The next day, Aelfwine went to meet Rothinzil at her lodging, taking a wedding-gift of crystal and a feast-gift of wine. He left behind one of his pair of crutches, and his apprentice, the former to leave an arm free to squire Rothinzil, the latter to aid Pengolod. Pengolod was to mind Aelfwine’s business until he returned.

The sole business that fell to Pengolod in Aelfwine’s stead was naming an awed stevedore’s baby. As the afternoon drew on, Soup seemed to fall back into his restless, anxious ways. He set himself to drawing a map, next writing out something he would not show Pengolod. Then, he offered to help in one breath, and when demurred, asked leave to sit in the courtyard, which he did for fifteen minutes before returning to try and apply himself to his beginners’ work once more. When Pengolod, sorry for the scraps he was set to work with, gave him a clean sheet of paper, the lad visibly turned into doleful nerves, nearly spilling his ink-pot over the paper.

Pengolod smiled. “I would vow I looked the same, the first time my master gave me a sheet of the best vellum. The only way to manage it is as if it was common scrap for an exercise.” Having said this, he sat back and let himself appear absorbed in his own writing. Soup, thinking that he was ignored, did passably well with his map. Pengolod waited until Soup’s pen was nowhere near the paper before he said, “That looks well done. This is about when Aelfwine would let you free for a time, is it not?”

Soup twisted the quill he held. He stammered, “Yes, sir, but if you’re not busy – but you look busy – I’d truly like to hear one of your tales about Middle-Earth.”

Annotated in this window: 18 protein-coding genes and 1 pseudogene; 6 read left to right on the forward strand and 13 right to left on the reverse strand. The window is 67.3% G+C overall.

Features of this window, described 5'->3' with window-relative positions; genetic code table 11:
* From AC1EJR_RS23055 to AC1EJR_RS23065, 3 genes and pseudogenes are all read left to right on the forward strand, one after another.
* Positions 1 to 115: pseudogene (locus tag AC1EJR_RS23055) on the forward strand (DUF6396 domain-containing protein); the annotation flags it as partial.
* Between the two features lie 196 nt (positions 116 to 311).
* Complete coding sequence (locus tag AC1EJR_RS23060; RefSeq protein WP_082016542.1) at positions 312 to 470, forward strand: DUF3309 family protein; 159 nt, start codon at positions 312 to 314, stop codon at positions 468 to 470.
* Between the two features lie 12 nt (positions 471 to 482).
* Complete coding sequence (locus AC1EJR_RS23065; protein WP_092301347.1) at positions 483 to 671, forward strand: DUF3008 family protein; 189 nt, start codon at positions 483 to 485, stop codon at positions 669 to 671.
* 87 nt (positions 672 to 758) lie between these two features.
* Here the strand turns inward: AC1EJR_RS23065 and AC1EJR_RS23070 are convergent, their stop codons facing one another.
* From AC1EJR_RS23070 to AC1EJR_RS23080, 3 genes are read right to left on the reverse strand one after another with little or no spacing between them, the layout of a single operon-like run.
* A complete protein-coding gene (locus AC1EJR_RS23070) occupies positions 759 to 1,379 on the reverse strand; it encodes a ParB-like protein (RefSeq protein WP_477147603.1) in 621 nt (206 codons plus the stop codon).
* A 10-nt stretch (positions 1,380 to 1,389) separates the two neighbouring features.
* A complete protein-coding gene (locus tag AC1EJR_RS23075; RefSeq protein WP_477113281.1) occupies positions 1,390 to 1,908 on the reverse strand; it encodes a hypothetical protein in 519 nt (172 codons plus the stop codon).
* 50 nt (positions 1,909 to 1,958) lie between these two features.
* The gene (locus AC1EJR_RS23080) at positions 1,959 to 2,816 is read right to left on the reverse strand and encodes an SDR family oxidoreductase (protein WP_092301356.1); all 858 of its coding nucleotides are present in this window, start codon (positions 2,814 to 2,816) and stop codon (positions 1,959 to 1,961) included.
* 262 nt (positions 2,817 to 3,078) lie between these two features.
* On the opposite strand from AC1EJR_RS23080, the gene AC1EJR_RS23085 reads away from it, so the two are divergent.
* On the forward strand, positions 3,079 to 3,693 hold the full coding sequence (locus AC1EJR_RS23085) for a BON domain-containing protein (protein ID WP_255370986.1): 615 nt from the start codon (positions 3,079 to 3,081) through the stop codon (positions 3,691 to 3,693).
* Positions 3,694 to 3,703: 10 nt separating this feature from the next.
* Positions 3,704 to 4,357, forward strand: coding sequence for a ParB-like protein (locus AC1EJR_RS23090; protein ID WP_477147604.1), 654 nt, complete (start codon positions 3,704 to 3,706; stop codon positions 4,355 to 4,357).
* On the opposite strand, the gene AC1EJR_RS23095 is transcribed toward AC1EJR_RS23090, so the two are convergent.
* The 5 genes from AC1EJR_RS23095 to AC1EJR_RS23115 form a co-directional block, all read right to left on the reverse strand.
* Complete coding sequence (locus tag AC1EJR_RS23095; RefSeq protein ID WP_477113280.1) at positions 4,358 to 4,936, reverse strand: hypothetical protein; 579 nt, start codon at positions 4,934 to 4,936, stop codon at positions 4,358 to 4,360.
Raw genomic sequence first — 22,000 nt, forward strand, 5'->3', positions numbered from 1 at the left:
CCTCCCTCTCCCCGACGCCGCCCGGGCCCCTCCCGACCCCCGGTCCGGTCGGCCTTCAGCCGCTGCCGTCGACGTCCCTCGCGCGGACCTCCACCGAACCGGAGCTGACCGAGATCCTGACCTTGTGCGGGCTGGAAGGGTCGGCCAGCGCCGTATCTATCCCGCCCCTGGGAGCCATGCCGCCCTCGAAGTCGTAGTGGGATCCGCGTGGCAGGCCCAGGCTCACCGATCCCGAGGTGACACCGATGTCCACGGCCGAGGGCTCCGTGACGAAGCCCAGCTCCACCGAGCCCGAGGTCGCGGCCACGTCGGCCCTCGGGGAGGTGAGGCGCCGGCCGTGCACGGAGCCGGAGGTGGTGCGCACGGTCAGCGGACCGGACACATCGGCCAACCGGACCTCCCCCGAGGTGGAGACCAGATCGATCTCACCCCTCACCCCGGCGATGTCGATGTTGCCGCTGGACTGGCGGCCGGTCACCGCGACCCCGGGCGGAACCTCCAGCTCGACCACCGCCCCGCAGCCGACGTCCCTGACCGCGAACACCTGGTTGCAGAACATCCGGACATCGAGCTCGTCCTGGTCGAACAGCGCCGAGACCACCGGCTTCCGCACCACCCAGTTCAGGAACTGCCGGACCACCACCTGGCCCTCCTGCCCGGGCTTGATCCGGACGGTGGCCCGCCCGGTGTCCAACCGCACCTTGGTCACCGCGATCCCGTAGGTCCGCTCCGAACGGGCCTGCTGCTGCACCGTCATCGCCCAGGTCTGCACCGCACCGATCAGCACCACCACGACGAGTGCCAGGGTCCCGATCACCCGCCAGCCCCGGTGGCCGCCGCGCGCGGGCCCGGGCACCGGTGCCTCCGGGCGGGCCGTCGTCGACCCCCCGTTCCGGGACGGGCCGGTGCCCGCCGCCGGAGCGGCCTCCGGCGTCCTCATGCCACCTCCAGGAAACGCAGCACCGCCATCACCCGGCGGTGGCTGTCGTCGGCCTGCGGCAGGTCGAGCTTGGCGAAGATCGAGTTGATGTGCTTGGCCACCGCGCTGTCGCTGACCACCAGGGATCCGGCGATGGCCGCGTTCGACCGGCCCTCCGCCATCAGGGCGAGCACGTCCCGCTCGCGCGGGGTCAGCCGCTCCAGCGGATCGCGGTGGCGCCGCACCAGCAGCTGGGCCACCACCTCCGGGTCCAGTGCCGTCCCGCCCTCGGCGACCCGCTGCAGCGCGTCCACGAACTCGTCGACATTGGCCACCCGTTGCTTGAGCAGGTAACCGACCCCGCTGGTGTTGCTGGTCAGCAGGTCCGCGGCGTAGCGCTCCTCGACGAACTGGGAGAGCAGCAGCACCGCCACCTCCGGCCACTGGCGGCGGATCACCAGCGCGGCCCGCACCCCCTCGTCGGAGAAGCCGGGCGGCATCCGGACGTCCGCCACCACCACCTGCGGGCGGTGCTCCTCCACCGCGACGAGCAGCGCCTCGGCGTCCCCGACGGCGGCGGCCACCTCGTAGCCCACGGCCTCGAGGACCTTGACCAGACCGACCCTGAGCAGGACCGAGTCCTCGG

Being presented with such admiration was like drinking strong wine; it intoxicated despite the best intentions, and whether the wine was good or raw. Pengolod asked, “About what?”

Soup gaped for a second at his own success, then said, “I don’t know. Not one of the ones that everybody knows all in rhyme, one of the ones that happened to you. Palaces and treasures and dragons and fighting.”

Pengolod recalled Ciryatan’s request at the King’s table and smiled. “Princely tastes, indeed. I am in no mood for dragons, but I will accommodate the rest.”

“Can we go outside and sit under the yard-tree? It’s, uh, more, uh, Elvish.”

“Cooler, as well,” Pengolod agreed. The westering sun heated up the shop as the hour grew later.

“I’ll, uh, go get it ready!” Soup ran out back as gracelessly as if he had an extra leg. Pengolod closed up the dead-quiet shop, wondering how you prepared a tree. He learned how in the courtyard. Soup had not only dragged a wide bench into the tree’s shade, but swamped it in a large canvas tarpaulin, “on account of the bird-lime on the bench.”

“Very considerate of you. You have learned well from Aelfwine.” Pengolod took the seat, and Soup sat on the ground before him, looking about at the trees and ground in his eternal distraction before putting on an earnest face. The courtyard still held several distractions, some goodwives gossiping by the well, some gulls quarrelling over crusts. Pengolod blocked out all distractions and began to recount. But his tale-telling proceeded in unexpected ways, with this audience.



“If you would hear of treasures, then I will speak to you of more recent days, days within this Second Age of the World. After the great War of Wrath, I joined the followers of Gil-Galad, and had a position in his court. Within a hundred years of our dwelling there, Lindon was become the jewel of Middle-Earth, and many of the elves of old dwelled there. I had a position in our High King’s court. So too did another loremaster, a fellow named Erestor. He was dismayed, for I gained a higher placement in the court than he did, despite his being elder in years and wedded.”

“Why you and not him? Sir?” asked Soup.